These aren’t opportunities that weren’t there before, they’re just opportunities that your brain will now be opened up to seeing and then you’ll be able to say, “You know what? There’s that one deal that we looked at a couple of months ago and we never did anything with it. You know what? I’m going to grab that. I’m going to bring it to my boss, I’m going to tell him the situation and I’m going to see if we can get something done with that.”

Henry:
These opportunities are there for you and you’ve got the relationships to get them done, all you really have to do is put the past behind you, make that mindset shift that, “I am going to get a property under contract within the next…” 30, 60, 90 days, whatever that goal is for you and say that to yourself every day, you will be surprised how many opportunities you’re going to start to see or realize how many opportunities that you’ve already seen in the past that you can bring back.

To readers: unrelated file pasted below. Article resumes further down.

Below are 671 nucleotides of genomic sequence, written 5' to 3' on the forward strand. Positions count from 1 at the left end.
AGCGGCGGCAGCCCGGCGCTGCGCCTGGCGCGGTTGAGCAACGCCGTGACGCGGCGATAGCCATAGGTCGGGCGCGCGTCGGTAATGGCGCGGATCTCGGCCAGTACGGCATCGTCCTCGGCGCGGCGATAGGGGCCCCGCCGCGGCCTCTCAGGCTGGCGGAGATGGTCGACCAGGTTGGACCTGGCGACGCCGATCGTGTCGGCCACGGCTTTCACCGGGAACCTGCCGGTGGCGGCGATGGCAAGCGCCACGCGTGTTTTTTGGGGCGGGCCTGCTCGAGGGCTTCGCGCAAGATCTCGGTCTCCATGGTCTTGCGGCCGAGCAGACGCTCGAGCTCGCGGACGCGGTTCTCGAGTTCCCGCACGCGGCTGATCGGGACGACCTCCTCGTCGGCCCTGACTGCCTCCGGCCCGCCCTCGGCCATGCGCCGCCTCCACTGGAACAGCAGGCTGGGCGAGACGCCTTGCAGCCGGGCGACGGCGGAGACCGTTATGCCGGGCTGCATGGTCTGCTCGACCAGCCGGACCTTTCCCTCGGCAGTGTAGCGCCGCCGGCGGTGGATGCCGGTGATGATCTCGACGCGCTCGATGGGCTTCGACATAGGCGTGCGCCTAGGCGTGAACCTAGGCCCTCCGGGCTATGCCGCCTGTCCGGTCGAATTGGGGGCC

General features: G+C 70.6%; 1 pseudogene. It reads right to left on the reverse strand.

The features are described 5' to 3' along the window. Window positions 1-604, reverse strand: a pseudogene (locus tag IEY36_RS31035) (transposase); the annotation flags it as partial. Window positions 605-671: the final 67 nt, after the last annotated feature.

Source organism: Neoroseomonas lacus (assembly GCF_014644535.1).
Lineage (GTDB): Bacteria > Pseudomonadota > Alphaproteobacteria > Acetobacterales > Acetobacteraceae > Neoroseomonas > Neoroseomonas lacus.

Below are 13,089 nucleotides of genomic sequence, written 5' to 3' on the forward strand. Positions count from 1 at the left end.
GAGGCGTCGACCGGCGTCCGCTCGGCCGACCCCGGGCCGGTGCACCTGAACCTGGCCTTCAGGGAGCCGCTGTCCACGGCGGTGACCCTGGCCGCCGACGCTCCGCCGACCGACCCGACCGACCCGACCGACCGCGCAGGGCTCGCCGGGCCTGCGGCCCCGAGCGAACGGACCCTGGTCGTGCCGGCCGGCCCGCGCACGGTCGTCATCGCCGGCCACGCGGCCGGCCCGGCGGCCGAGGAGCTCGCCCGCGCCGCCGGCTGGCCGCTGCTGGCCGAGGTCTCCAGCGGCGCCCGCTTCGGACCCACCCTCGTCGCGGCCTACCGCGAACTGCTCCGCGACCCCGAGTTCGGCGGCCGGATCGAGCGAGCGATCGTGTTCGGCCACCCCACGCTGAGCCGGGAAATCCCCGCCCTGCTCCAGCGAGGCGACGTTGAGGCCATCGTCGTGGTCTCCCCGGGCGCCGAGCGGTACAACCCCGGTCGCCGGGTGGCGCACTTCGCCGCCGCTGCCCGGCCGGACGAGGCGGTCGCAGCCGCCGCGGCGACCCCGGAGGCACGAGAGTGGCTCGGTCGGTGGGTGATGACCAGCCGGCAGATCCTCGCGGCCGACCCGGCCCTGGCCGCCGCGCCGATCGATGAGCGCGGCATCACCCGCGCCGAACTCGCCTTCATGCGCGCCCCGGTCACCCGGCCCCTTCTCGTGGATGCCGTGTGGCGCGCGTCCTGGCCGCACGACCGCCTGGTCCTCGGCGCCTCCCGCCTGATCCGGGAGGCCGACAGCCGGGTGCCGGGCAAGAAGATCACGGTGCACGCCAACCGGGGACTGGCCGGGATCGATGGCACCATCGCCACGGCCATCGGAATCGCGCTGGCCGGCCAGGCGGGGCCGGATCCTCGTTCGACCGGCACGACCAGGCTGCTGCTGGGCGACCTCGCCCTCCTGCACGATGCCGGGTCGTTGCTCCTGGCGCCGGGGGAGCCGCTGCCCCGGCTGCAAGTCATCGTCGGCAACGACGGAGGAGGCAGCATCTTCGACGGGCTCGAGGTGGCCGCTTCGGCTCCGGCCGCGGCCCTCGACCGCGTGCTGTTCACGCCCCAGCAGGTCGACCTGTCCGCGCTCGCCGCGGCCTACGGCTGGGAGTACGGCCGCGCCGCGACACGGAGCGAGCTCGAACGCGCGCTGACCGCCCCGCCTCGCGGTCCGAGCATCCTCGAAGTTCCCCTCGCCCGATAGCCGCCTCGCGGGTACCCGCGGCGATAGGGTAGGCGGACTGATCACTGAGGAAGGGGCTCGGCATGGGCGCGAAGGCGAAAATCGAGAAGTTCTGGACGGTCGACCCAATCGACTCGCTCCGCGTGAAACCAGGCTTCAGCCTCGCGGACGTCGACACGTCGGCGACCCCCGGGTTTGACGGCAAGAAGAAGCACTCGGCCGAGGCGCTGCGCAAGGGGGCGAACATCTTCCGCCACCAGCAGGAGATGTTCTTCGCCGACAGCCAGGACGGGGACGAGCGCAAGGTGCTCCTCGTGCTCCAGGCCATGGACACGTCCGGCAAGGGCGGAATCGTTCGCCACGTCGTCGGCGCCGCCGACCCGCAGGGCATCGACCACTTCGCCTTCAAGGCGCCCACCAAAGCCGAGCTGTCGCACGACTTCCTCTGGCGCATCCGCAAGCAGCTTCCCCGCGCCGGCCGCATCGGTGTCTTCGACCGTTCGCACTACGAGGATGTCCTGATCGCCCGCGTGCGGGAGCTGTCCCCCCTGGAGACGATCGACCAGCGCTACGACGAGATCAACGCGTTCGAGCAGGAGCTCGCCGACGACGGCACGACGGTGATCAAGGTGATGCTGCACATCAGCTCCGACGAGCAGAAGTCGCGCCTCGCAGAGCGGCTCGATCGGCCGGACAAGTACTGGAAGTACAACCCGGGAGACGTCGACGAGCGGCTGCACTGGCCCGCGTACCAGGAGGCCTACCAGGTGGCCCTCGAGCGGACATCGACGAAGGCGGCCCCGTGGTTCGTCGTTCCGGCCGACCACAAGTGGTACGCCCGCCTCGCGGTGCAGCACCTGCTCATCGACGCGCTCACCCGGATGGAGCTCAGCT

Karen:
Thank you, Henry. That’s really encouraging. And, yeah, my goal is to try to have my first purchase by the end of this year so I’ll just do like you suggest and remind myself.

David:
I’m going to guess there’s going to be two psychological hurdles that are going to hold you back.

David:
The first is your relationship with your boss. You’re clearly a loyal person. You don’t want to step on toes. You mentioned not wanting to cross any ethical bounds. But you haven’t told us what specifics of that might be which tells me there might not be actual ethical bounds, but you’re just such a loyal person that you’re conscious is like, “I’ll be very careful.”

David:
So I’m going to give you some advice on how to navigate the relationship with him or her, I don’t know, I’m assuming your boss is a guy there. I don’t know if you said that or not.

David:
But the other one would be you getting word out that you’re looking to buy a property. There’s going to be a psychological hurdle there. You’re going to feel like an imposter like, “Why am I talking to these people?” And then it might even feel like you’re cheating on your boss to be looking at these other people.

David:
Let’s start with the boss because I am a boss so I can speak from this perspective because I’m also an employee so I see both sides of it. Your boss is going to be upset if you poach their database. So if you’re going to the people whose properties you’re currently managing and you say, “Hey, do you want to sell it to me?” That’s directly competing with your boss and that would be overstepping bounds that would not be appropriate.

David: